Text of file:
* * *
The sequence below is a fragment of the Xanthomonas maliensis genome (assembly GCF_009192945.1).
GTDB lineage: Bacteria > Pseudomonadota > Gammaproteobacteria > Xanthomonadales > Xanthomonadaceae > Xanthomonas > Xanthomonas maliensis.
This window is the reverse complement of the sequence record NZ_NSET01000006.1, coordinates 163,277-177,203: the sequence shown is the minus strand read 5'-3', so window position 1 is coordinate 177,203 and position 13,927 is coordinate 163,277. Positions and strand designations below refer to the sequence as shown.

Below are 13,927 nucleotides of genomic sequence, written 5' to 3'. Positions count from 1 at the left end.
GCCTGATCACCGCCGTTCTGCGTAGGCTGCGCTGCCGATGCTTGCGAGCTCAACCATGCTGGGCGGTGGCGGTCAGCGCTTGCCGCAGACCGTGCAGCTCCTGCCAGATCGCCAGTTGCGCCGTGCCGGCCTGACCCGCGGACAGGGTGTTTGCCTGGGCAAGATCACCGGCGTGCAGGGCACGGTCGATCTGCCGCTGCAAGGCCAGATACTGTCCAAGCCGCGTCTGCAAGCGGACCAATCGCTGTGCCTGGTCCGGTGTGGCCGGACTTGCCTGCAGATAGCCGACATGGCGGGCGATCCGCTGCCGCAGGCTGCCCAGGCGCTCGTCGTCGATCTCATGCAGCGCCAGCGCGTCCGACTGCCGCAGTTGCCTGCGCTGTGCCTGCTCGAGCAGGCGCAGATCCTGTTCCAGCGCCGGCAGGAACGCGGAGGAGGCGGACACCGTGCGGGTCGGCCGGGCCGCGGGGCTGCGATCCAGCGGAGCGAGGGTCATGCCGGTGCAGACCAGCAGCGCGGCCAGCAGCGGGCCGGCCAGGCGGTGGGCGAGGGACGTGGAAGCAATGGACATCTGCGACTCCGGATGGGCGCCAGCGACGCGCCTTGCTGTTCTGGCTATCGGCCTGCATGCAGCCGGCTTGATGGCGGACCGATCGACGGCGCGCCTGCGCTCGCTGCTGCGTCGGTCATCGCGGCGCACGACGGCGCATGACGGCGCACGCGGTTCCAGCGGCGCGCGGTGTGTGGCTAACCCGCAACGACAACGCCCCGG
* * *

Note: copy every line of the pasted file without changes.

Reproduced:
The sequence below is a fragment of the Xanthomonas maliensis genome (assembly GCF_009192945.1).
GTDB lineage: Bacteria > Pseudomonadota > Gammaproteobacteria > Xanthomonadales > Xanthomonadaceae > Xanthomonas > Xanthomonas maliensis.
This window is the reverse complement of the sequence record NZ_NSET01000006.1, coordinates 163,277-177,203: the sequence shown is the minus strand read 5'-3', so window position 1 is coordinate 177,203 and position 13,927 is coordinate 163,277. Positions and strand designations below refer to the sequence as shown.

Below are 13,927 nucleotides of genomic sequence, written 5' to 3'. Positions count from 1 at the left end.
GCCTGATCACCGCCGTTCTGCGTAGGCTGCGCTGCCGATGCTTGCGAGCTCAACCATGCTGGGCGGTGGCGGTCAGCGCTTGCCGCAGACCGTGCAGCTCCTGCCAGATCGCCAGTTGCGCCGTGCCGGCCTGACCCGCGGACAGGGTGTTTGCCTGGGCAAGATCACCGGCGTGCAGGGCACGGTCGATCTGCCGCTGCAAGGCCAGATACTGTCCAAGCCGCGTCTGCAAGCGGACCAATCGCTGTGCCTGGTCCGGTGTGGCCGGACTTGCCTGCAGATAGCCGACATGGCGGGCGATCCGCTGCCGCAGGCTGCCCAGGCGCTCGTCGTCGATCTCATGCAGCGCCAGCGCGTCCGACTGCCGCAGTTGCCTGCGCTGTGCCTGCTCGAGCAGGCGCAGATCCTGTTCCAGCGCCGGCAGGAACGCGGAGGAGGCGGACACCGTGCGGGTCGGCCGGGCCGCGGGGCTGCGATCCAGCGGAGCGAGGGTCATGCCGGTGCAGACCAGCAGCGCGGCCAGCAGCGGGCCGGCCAGGCGGTGGGCGAGGGACGTGGAAGCAATGGACATCTGCGACTCCGGATGGGCGCCAGCGACGCGCCTTGCTGTTCTGGCTATCGGCCTGCATGCAGCCGGCTTGATGGCGGACCGATCGACGGCGCGCCTGCGCTCGCTGCTGCGTCGGTCATCGCGGCGCACGACGGCGCATGACGGCGCACGCGGTTCCAGCGGCGCGCGGTGTGTGGCTAACCCGCAACGACAACGCCCCGG